gtag('config', 'UA-2081851-45');

The Battalion. (College Station, Tex.) 1893-current, February 08, 1950, Image 1

Below is the OCR text representation for this newspapers page. It is also available as plain text as well as XML.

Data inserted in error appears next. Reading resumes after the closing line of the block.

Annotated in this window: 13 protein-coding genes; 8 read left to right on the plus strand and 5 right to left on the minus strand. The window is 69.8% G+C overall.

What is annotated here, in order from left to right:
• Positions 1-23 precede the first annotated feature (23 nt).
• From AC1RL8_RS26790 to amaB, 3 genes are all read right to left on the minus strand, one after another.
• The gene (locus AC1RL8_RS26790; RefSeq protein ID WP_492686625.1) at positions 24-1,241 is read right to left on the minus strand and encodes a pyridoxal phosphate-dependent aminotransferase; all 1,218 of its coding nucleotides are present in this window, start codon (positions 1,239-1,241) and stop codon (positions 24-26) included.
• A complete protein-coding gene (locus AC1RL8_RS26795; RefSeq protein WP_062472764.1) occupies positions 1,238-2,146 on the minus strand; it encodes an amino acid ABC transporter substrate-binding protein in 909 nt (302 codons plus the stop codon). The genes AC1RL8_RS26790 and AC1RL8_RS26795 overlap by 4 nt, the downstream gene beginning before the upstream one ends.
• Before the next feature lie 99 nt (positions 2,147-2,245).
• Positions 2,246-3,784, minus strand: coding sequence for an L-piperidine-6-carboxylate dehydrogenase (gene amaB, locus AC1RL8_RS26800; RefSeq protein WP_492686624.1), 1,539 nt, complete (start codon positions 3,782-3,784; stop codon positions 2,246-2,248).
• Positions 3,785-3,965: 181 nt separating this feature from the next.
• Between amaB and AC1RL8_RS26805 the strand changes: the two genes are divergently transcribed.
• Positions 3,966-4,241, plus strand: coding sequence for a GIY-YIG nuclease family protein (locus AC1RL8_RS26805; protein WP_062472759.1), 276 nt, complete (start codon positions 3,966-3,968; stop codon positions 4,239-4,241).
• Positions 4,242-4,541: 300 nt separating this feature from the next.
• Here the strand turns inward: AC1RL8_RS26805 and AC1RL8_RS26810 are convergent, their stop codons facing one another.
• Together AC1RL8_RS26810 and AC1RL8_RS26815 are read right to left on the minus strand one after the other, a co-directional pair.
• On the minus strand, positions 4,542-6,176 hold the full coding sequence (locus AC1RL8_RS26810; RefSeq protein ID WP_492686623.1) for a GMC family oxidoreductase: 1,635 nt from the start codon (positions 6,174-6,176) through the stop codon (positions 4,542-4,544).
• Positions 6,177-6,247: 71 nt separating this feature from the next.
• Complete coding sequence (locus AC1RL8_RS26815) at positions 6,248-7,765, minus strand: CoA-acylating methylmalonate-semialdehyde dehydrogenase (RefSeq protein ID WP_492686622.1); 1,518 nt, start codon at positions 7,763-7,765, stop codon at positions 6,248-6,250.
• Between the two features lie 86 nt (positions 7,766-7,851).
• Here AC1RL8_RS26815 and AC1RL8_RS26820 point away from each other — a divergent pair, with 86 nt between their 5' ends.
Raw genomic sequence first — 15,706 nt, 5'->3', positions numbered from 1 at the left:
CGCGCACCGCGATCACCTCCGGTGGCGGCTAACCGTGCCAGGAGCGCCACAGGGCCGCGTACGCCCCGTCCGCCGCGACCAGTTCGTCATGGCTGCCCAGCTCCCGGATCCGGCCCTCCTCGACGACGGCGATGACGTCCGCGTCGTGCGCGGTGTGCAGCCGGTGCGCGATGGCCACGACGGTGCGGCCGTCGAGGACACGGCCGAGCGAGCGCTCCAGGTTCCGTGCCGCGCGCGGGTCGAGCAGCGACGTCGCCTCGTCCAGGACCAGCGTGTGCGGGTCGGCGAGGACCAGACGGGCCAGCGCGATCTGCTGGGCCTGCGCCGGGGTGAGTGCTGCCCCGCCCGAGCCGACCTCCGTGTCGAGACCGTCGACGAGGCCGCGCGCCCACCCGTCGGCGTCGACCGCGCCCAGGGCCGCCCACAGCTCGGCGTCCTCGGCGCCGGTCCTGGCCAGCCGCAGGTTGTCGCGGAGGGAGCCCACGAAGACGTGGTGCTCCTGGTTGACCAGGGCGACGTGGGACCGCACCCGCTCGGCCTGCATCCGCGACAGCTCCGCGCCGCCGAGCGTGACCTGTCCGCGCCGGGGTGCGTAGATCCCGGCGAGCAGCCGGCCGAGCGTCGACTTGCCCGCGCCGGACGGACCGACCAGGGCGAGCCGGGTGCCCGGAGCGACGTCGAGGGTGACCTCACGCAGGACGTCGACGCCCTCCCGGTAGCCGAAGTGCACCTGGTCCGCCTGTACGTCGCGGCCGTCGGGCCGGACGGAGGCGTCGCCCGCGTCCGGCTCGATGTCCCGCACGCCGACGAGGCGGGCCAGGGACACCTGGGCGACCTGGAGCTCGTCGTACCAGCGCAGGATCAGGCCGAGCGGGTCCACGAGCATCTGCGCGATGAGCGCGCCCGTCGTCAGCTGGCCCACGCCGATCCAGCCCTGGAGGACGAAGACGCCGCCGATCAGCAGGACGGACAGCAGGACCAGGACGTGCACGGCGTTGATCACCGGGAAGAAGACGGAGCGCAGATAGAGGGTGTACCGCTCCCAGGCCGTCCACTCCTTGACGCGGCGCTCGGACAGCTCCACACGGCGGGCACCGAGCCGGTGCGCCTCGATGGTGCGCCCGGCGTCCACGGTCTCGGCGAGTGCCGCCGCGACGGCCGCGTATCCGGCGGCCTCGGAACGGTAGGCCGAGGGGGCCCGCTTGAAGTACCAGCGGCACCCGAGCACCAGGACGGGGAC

Jfrp" j " T / . ... ' f 1 :' , City Of College Station Official Newspaper Th„ Bam„on : r’ m v n ' i » 1 > ; ~ •'•r ■ • Nation’s Top > Uegiate Daily NAS 1949 Survey PUBLISHED IN THE INTEREST OF A GREATER A&M COLLEGE COLLEGE STATION (Aggieland), TEXAS, | ■; Volume 49 WEDNESDAY, FEBRUARY 8, 1950 ' ■■ \ n 'm I I Rev. Grady Hardin 0 1 R«v. Hardin will conduct dl»- canslonn among Htudcnt* each day of Religious Emphasla Week, February it '- n. Ellington Ball Invitations Due For all Cadets Invitations to. the 1950 Mil itary Bair-will be available to members of all classes, Gene Chase, chairman of the ticket committee said today. A Limited number of invitations also will be available to former cadets who completed military science in January. Non-military students will have first crack at tickets for the Duke Ellington concert to be given in Guion Hall March 18, Chase said. The concert is tentatively sche duled at 6:30 p. m. and will last about an hour and a half. First sergeants will handle dis tribution of ball invitations be ginning Feb. 20, Chase said. Fresh men at the Annex may procure their invitations from Mrs. Hil liard in the Student Center the same day. -A total of 200 tickets will be sedt to the Annex for the initial sale. Concert tickets will go on sale March l in the Office of Student Activities on the second floor of Goodwin Hall. A tentative schedule for the ac tivities of the March 18 weekend was drawn up yesterday by the thairmen of the Military Ball Committees. A Corps Review will begin at 1 p. m. Saturday afternoon. All unite will return to the corps area at'" 5:30 p. m. Dinner in Duncart Hall will begin at 6 p. m. The Ellington concert will begin at 6:30 p. m. and the dance will etart at 9 p. m. _ A list of . honor guests will be released as soon as confirmation of invitations is received, John Taylor, chairman of the guest committee, said. v Awards Offered For Oslo Study Seven Jesse Jones scholar ships of $100 each are avail able for students from Texas who wish to study at the summer session for American students at the University of Oslo in Norway, according to President Otlo Mohr. The 1950 session which is from June 26 to August 5 will be the . fourth consecutive session, . each of which was attended by 250 American students. Scholarships will be granted to students who have completed their sophomore year of college by June of 1950. Six semester hours may be earned during the six weeks term. Courses will include a general survey of Norwegian culture, his tory, language, and various phases •TF of Norwegian political and econ- nomic life. Detailed information concerning scholarships may be obtained from the University of Oslo Summer School Admissions Office, St. Olaf College, North- field, Minnesota. -Student Senators ___ ! Meet Wednesday The Student Senate wiH meet - jointly with the executive com- \ mittee of the Academic Council Wednesday night at 8 in the as sembly room of the YMCA. There will be a discussion of ^ the approaching campus chest - -r drive, chairmen Monty Montgom- .. 4 ery of the drive committee said, and pictures will be taken. New Lecture to Be Inaugurated Friday "Introduction to Philosophy”, a non-credit weekly lecture, will be inaugurated Friday, Feb. 10, Dr. i J. J. Stadelmann announced to- ; Hardin, Abell Added to RE Speaker List The Reverend H. Grady Hardin, pastor of the Chapetl- wood Methodist Church Houston, and The Reverend Bertrand Abell, C. P. of Holy Name Retreat of Houston, will con duct services and discus$ions among students here during Re ligious Emphasis Week, Gordon Gay, assistant secretary ofi the YMCA, announced today. The Reverend Hardin will Ihold special discussions with students 'in the YMCA from 4 to 6:30 each afternoon, February 13 to 17, and In the. dorms at 9 p. m. No stranger to A&M, Hardin was main speaker for RE Week on the campus in 1948 and at the An nex last year. Besides the student discussions, Hardin will conduct the mo: service of the First Baptist Cl of College Station, Sunday, ruary 12. ! i ‘ \ * i ■ a- • J; Duke U. Graduate Educated at Duke University, Hardin held pastorates .through out North Carolina from .1936 till 1947 when he accepted the assor date pastorship of the First Meth odist Church of Houston. From there he went to his present posi tion as pastor of Chapelwood Meth odist Church. The Reverend Abell will con duct exercises in the Ca{tholic Chapel beginning Feb. 12tn and closing Feb. 15th. His pre gram also includes the two morning ser vices, 9 and 11 a. m., Sunday, Feb- 12th, at St. Mary’s Church. The .Reverend Abell has had wide varied experience in dealing with all classes of Christian Soc iety. For more than twenty years, he has conducted missions and re treats to laity and religions throughout the western portion of our nation. Prior to his assignment to the Passionist Monastery in Houston, nearly two years ago, he was en gaged as pastor of a large Subur ban parish in St. Louis, Mo. He will draw on his valuable experience of many years in the mission field and parochial duties and it is hoped that his sermons will prove enlightening and cause a greater fidelity to God gnd to his church, Gay said. Nurses ’ Ball Invitation Given to Ags The student body today nceived an invitatioin to attend tpe an nual-Valentine's Day Dance of the Brackenridge Nurses' Home in Atistih. The invitation was delivered to Hie 'Battalion. It'contained a re quest that it be published so the student body would know of the affair. Planned for Saturday fr^m 8 p. m.; until midnight, the dance will take place at the Nurses’ Home, 707 E. 14th. St., Austin. An ad mission price of 50 cents twill be charged. i i Paul G. Waaeenich Wassenich will be one six spec ialists to be on the campus dur ing Religious Emphasis Week to conduct group discussions among the students. Housing Situation Before Commission An open hearing on public hous ing will be held by the Bry^n City Commission tonight in the Bryan cltjf hall, j Representatives of the Federal Housing Authority’s regional of fice in Ft. Worth have been con tacted and are scheduled to attend the meeting, Mayor Roland Dansby saW. j i - i Another group scheduled to at tend the meeting is the Bryan Housing authority, whose mem bers succeeded in earmarking some $300,000 in federal funds for construction of some 90 units in Efryan before the war. The group mill be available for questioning. Commissioner George E. Adams has spoken out strongly ih favor of reviving the local housing pro ject, along with several Bryan citizens. All parties interested in uphold ing the plOn are invited to attend the meeting, Dansby said. Negro Asks for Admission To Regular Classes at TU Austin, Tex., Feb. 8 —13P)—W. Aster Kirk applied to the Univer sity of Texas Tuesday night for admission to the graduate school as a regular student. Kirk made his application in a letter written to Vice-President J. C. Dolley. The young Negro educator said, he realizes the University is bound to follow state law requiring that he be “separated” but is not bound to provide facilities off the campus. Yesterday Kirk "rejected study arranged for him in the Univer sity YMCA across Guadalupe Street from the main campus. He had applied for graduate study in government under a con tract between the University of Texas and the Texas State Univer sity for Negroes, providing the University shall offer graduate courses not available at the Houston school. iNumber 84 • Ags Tiled For Loop Despite Loss To Si By DUB KING Sports Publicity Dir. rector Despite a 50-56 loss to SMU in Dallas last night, ths Aggie cagers are still holding on to a portion of the SWC lead, tisd with three oth er teams—Arkansas, SMU, and Baylor. Texas University's 69-67 win The Key . Some Written Instructions On How to Share in $105,353 By BILL BILLINGSLEY Is There’s a book out this week that tells every Aggie how he can get in a race for $105,353 and a position as a wheel on the cam pus. Appropriately named “The Key to Your Future”, the booklet will be distributed to the student body in the next- few days by the col lege information office. The 36 pages “The Key to Your Future’’ describes the scholarships, fellowships, prizes, awards, and campus positions that students currently enrolled can shoot for, and win. And the secret of it all, according to the book, seems to be “open that old book and gather ye grade points while ye may.” Explanatory paragraphs are de voted to the $600 Krueger Award, the $300 Banta Award, the $300 plus Jesse H. Jones Achievement Award, and an ever-increasing list of other monetary aids to Ag gies who want to continue their education, but find that a little more money would ease the pain. The listings continue on through a series of medals, sabers, plaques, and sundry other prizes, in addition to the cash awards. Graduate student fellowships oc cupy the next section of the book let, proving that there is something Dr. Henry Leach to Talk With Issues Class Today Dr. Henry C. Leach, president of the American Scandinavian Foundation, will apeak to the Great Issues Class tonight at 8 p.m. on "Scandinavian vs. American Dem ocracy" in room 301 of the EE Building. Dr. Leach, except for a short 18-year break, has been a serious student of the Scandinavians all of his life. During this brief inter lude he edited two magazines— the Forum and The Century. The Fofum was considered one of the most controversial maga zines on the newsstands. But dur ing the war Leach declided that controversy was not helping the war effort so he resigrled from the magazine. During this period Leach was not only known in the United States but his career was being followed abroad. After the war, Upsala, one of the oldest univer sities in Europe, wanted to ; honor some one person who had done the most to further the knowledge of the Scandinavian countries. Dr. Leach was the choice for this hon or. Thursday morning at 11, Dr. Leach will hold a question and an swer session for those non-mem bers and students of the great Is sues class Interested In discus sion. The session will be held In the same room as tonight’s talk and Dr. S. R. Oammon, chairman of the Great Issues committee has extended an invitation to all those interested In talking with Dr. Leach. Banquet Ticke Deadline Near Judges Pick Six Nominees For Junior Class Beauty By DAVE COS LETT 1 ; J j j I |t Six luscious ladies were chosen last night to vie for the title of Sweetheart of the Junior Proi Four young, unmarried faculty a staff members made the selectioi which included Doris Ellis: Wan< Jean Kercheval, Zanda Landei Anita McDonald, Ann Malcolm and Docia Schultz. Miss Ellis, the lone high school beauty among the selecteies, is a student at Woodrow Wilson High in Dallas, her home town.) A blue eyed blond, she will be escorted by Kenneth Hartman in ‘ D” Bat tery Field Artillery. A green-eyed brunette, Jean Kercheval attends where she is' a junior jojomalism major. An East Texas girl, 20- year old Wanda calls Marshall her home. She will be the W*k-«nd data of Bill T. Thompsort of "A" Chem Warfare. T. C. U. sophomore Zaiina Lan ders will be out to add an presalve Hat of honors. Wanda TSCW I to i. This 18- KSaLfsa? KS.JstW Christmas dance in San Angelo, and T. C. lU renre- ivl! Aggie gelo, an tea to the San Angviv. ■•■u.. \j sentative to the TSCW Festival. A Menard, Ti she will be escorted by of "A” Ordnance. Mias McDonald, a D„ „ la a student at North Taxi a College in Deaton. Anita Is a l blue-eyed brunette. Friday night will find her escorted by Tom Mabray of “A” Coast Artillery. An Abilene girl, Ann Malcolm, will be West Texas’ bid for the beauty honors. A student at Hock- aday Jr. College in Dallas, she is a l9-year-old brunette. She will be escorted by J. D. Hinton of “C” Battery Field Artillery. Another Tessie, Docia Schultz hailsj from Garland. A junior at TSCW, she is 19-years old. For the past two years she has been a model at the Cotton Pageant and has also done modeling for Sanger Brothers in Dallas. Her escort will be Lee Stainback of the White Band. Members of the group who se lected the six finalists were Sid Wine, D. E. Newsom, Fred D. Meyers, and Lambert Wilkes. Wise, a South Carolinean , Is As sistant Manager of Student Publi cations. Wilkes, also from South Carolina. Is a prof in the Ag En gineering., Department. Newsom and Meyers are profs In the Jour nalism Department and Engineer ing Drawing department respec tively. All four men are young and unmarried. At the Prom, these men will be assisted by Glenn McCarthy in picking the Sweetheart. All six Inees will be presented at the Intermission. A class "given the winner es gift by Mc Carthy at the final intermission. Tickets for both the Prom and the Banquet which precedes it are now an sale in each dormitory by junior representatives. Banquet tickets will be $1.25 per plate and Prom ducats will be sold for $2.50 stag or drag. Seniors with dates are invited to attend. Tickets to the Prom will bo sold at the door, but banquet tickets must be purchased be fore noon Thursday. No re funds will made be made on ban quet tickets after Thursday. Serving at the banquet will be gin at 7:15 p. m. Friday night. No one will be admitted after 7:30 p. m. The Prom will follow at 9 p. m. Pictures of the six beauty fin alists will be run in Thursday and Friday Battalions. Juniors who submitted pictures for the judg ing may pick them up now at ths Student Activities Office. Pic tures of the six winners can not be returned until tomorrow: Ramps I, J, and K of Walton Hall will be open for date* to the prom and to the Valentine Ball which followe the next night. Cost of such acconunodat Ions will be $1.25 and guest will be admitted to their rooms at 4 p.m. Friday. Muelc for the Junior Prom will be by the Aggleland Orchestra. Carlos Molina and his Orchestra will play for the Valentine Ball. to try for, other than a “B” aver age, after getting a B. A. degree. In the listings are awards and prizes open to every class, from entering Freshmen to the most ad vanced graduate students. A run down of grant-in-aid,for research Anderson Talks On‘Human Side Of Journalism’ By HAROLD D. GANN “In order to be successful, you have to be interested in people,” Andy Anderson, rov ing editor of the Houston Press, told a group of journal ism students assembled in the YMCA last night. The 67-year-old writer, who de votes most of his columns to the under-privileged and needy, told the group that the duties of jour nalism extend much further than merely writing articles. Discussing the human side of newspaper work, he said, “You’ve got to d« interested in humans in order to write interesting stories.” He stressed the necessity of mak ing as many friends as possible in order to increase the chances of! potential stories. Anderson stated that the writ ing field has grown into n highly competitive vocation, and “A per son can hardly get a job as a cub reporter if he doesn’t have & col lege education.” He Said that articles written in 1 simple, easy-to-understand words carried the greatest human inter est. "Do not make your stories fancy or flowery. Bring them down to earth, and still tell a good story.” Anderson continued, "A family newspaper has to be something that comes into your home like a friend to tell you a story.” Former sports editor of the Press for 22 years, Anderson first entered the journalism field in Pittsburgh, working as a police reporter. Interested in human welfare, the sportsman columnist used his influence in encouraging the public to contribute toward worthy causes. After writing a series of artii- cles on the Texas City disaster, Anderson was flooded with $170,- 000 that he used for rehabilitation in that city. “If a writer can feel that he has helped people," Anderson con cluded, "either through. his easy- to-read work or through some phase of human interest—that's what I mean about the human side of newspaper work.” Outstanding Grad To Get Watch ■ i The most outstanding graduat ing student in civil engineering, majoring in construction engineer ing, at A&M this year and each year hereafter, will be given 'a watch. -■ The award will be made by the Texas Highway Branch of the As sociated General Contractors of America, Inc. Purpose of the award, voted at a recent meeting of the group’s board of directors, is to encourage greater interest among in construction enr' to recognize the acl the year’s most outstanding dsnt. The student will be selected by a faculty committee, and the award will be made during the spring semester. The highway branch of the As sociated General Contractors In cludes most of the contractors of the state who engage primarily in highway construction. F. W. Hetldenfels, Jr., of Cor pus Christ! is president and Char les H. Newell of Austin Is sects- ! ' T I ' /: ! . ! offered by various commercial Concerns, and cash boosts for grad uating students winds up the award sections. The book's last few pages con tain the “How to be a Rock on the Campus” department. Qualifi cations are given for Town Hall Manager, the Ross Volunteers, yell leaders, editors of the various student publications, student sena tors, Who’s Who aspirants, and a number of other ranking, ..and sometimes paying student leader positions. The booklet Is neatly bound, typographically sharp, and con tains a brief foreword by Presi dent (Frank C. Bolton, which reads as follows:. “This booklet has been prepared so that you may know or the rewards offered by the Col lege to those who excel in scholar ship. It would be to your advan tage to study these offerings care fully and choose as your goal the one most nearly fitting your work and abilities.” j * And may we add, “And pick up a copy of ‘Key to Your Future’ to go in that other hand that isn’t clutching the text book.” Modisett Heads All-College Day Plan Committee Charlie Modipett, ag engineering major from Huntington, has been named chairman of the All-College Day Committee. The committee, consisting of representatives from the four ma jor school of the college was re cently organized to begin plans for the special day. Deans of tjio four schools, the Corps I&E Of ficers, and a representative from The Battalion are additional mepi- bers serving oh the committee. 1 Modisett is president of the Ag ricultural Engineering Society and a member ef the Agricultural Council. Joe Mullins and Johnhie Reeves have been named vice-chairman and secretary-treasurer, respec tively. Mullins is a physics major from Carrizo Springs. Reeves, a vet medicine student, is from Aus tin. Cleland Named Scheduling jof events and pro gram for the! day will be a com mittee composed of Frank Cleland, Douglas Freberg, Jim Hoban, and Dean Boyd. ' f Cleland has asked that all de partments in the college begin working on their programs and egJ hibits for the: occasion. Each de partment is requested to turn in an outline of its proposed program or exhibit at its respective dean’s office. Deadline for turning in these outlines will be March 15, Cleland said. Norman Heffron and Otto Kunze were appointed publicity commit teemen for the occasion. Mullins and Dick Tumlinson will head the invitations committee. Reeves was, appointed to handle concessions, and David Rives will arrange for housing during the event. The “follies” committee will be appointed at a later date, chair man Modiset said. The committee will hold its next meeting Wednesday, February 8, in the conference room of the Dean of Engineering office. Writers Club Meet Is Canceled, Reset 8tu " The meeting of the newly- formed Creative Writers Club, scheduled for last night, was can celled by club sponsor Harry Kidd and a new meeting date of Thurs day, Feb. 16, wez set. Conflicting meetings of two of the student publications, The Com mentator and The Battalion, made it impoeeible for many of, the members of the club to be present, Kidd said, end the new date would allow time to clear the confusion of the new semester. over TCU kept the Frogs out of an undisputed first place and threw the same four teams who headed the list last week back into a verv slippery knot. SMu's shotmakers were as hot as the proverbial depot stove from the ;outaet of last night's fray. Fred Freeman and Paul Mitchell, although closely guarded every moment, hit all types of shots. The Aggies owned eai-1^ leads of 1-0, 2-1, 4-1, and 6-4[ in the initial stages of the games! Mitchell Counts Twlfe Mitchell counted two fMt-break buckets. The payoff then came when Tom Holm Was fouled!by Ag gie [Buddy Davis aipd given a free throw. He missed the cKirity ef fort so badly that it bounced i all the way out to the front of the circle, With all the other player* gang ed hiider the baskbt, Hqljm grub bed; the rebound and fireji a long hope shot. The shot hit djead cen ter, and the Mustang lead was in-, creased. [n The Cadets kept plugging de spite the uncanny shooting of the Muktang men. They pulled up at 13-J.6 with ten minutes [gone, on a pair of free throws ;by Wally Moon. Little Jewell McDowell scored on a rebound to knot the! count at 15-all. • jlLp Freeman promptly pushed the Oceanographist Price Addition To Department Dr. W. Armstrong Price of Cor pus Christi has joineid the hew Oceanography Department at Texas A&M College aiiq is teach ing a course in geological ocean ography. Dr. Price, independent geologist foj* 30 years, is a widely known authority on marine aspects of geology and : has spent many years studying the shoreline^ of Texas. A native of Richmond, Va., he reteived a bachelor’s (legree from Davidson College in 1909 and a doctor’s degree in gwilogy from John Hopkins University in 1913. Dr. Price has served ^he Humble Oil and Refining Company as di rector of a research project Since 1947. He conducted ju geology field course for A&M for six weeks during the summer Of 1946. His interest in thej marina as pects of geology begun in 1930 with a study of the i present and Pleistocene shorelines? 6f southern Texas, including the bhys and the coastal lagoon. < . !; He later studied the Pleistocene geology of the coast, lipcludlng the shorelines, fram Panuco, Mexico, to the Mississippi River and the Rio Grande delta, including the history of the coastal lagoon, La-' gunda Madre. Since 1947, he has been studying the gelogical history : pf extensive sections of the edasts Of southern Texas under u research project sponsored by Humble.' Dr. Price is the first of four men to be added !t& !the faculty in the Oceanography department by next September. Dr. Dale F, Leipper is head of fne department. Ponies hack in liront at 17-15 witfi a fandy one-hanper, however. In fhe last six minutes, of thj» first half, the P mies were shovel ing in 11 point# through the ef forts of Jack Jrown, Holm, ant* Mitchell- The Aggies, on the oth i hand,: could muiter only 6 points, ' ' xe Garcia, Moog, courtesy of half. rtasy and Davis. 5 So it Was 34-36, SMU, at Ov> ,lf.:l I : Little Mac Off * McDowell wnjji “off” last nlgbt iMicnuke of a llime shoulder, not because he wui closely guarded. The |ittle Aggie > star complained of the injury before leaving the hotej, I >u t hopef jt would ruspphd . to pre-game triaiment by traluer BiU Dayton. i It didn’t. Mc| to g^t off mos] oyroll wos Unable Of his shots. Ills 13.(1 average peg game was missed badly as he labbed only seven points. « ' !] MpDowell was removed from the game for the fifial minutes of play. Suhe Fight Back During this fjerior, Bobby Fann er,\llackie Miier, Eddie Houder, Garcia and Moon fought the Mus tangs with alii the pent-up fury of an Aggie team fighting to ire- main atop the*standings. But .the new two-minute rule, ruined any chances the Angles might have, had of catching up. \Vith five nfinutes to play, :the ‘ Aggies trailed jby only 47-43. They almost closed pe gap on three | oc casions in the ^second'half, pulling up at 36-34, 31-36, and 40-42. ! Officials caljjed ’em closer tjian in any game thfe Aggies have taken part in this. Jseason. The result wa* that A&M lost three of: its starters on foals—DeWitt, Davis, and Tumbow. I . Only 75 seepnds had elapsed in -the second h^f when Davis ja’tts thumbed to the bench with',; his\ fifth personal|foul. ilf when. Davis alii* This Fridays night will find: the Aggies playing host to Baylor it (See AGGIES, Page 4) / Delaplane Will Speak fn Mexico Walter Hjj-Delaphane, hjead of the econamicB department, has been aijked by the state depnrtmentlto lecture on eco nomics at ghe National Uni versity of M&xico, he announced today. T ” » : .The University of Mexico in Mexico City taiked our state: de partment to arrange for two [pro-, feasors of Economics to lecture there as part of -a program: for gri ‘ Lei pari of iraduate ntuslent* In economics, jectures wllll be In Spn ‘ * i Delapharje [leaves fo in Spanish. for Mexico I f'ity Fob. 1L and returns to :Col lege Station fhe 26. He is toigivo a series Of sjfven lectures on :“Li- ternationaf and Domestic Econo my” Professor F. Machlup of John Hopkins preceded Delaplane in the lectures. Delaplane was sent to Paraguay as a visiting professor in econo mics by thelstate department for a year and I half in 1B45-4&, ho said. He has| traveled and studied in South Ang-rica and Spain.:This Will be his lirst trip to Mexico, be concluded! m 4 J mm .4' ' SI ' I ! 4 VW Va$*v V ilk- President booklet, tton office t Frank C. Bolton looks throe “Th# Key to Your Future”, cn compiled and printed at (■ ■ ! • ; through n 1 edition of thin new -the college Infomiu- t’a suggestion. ( C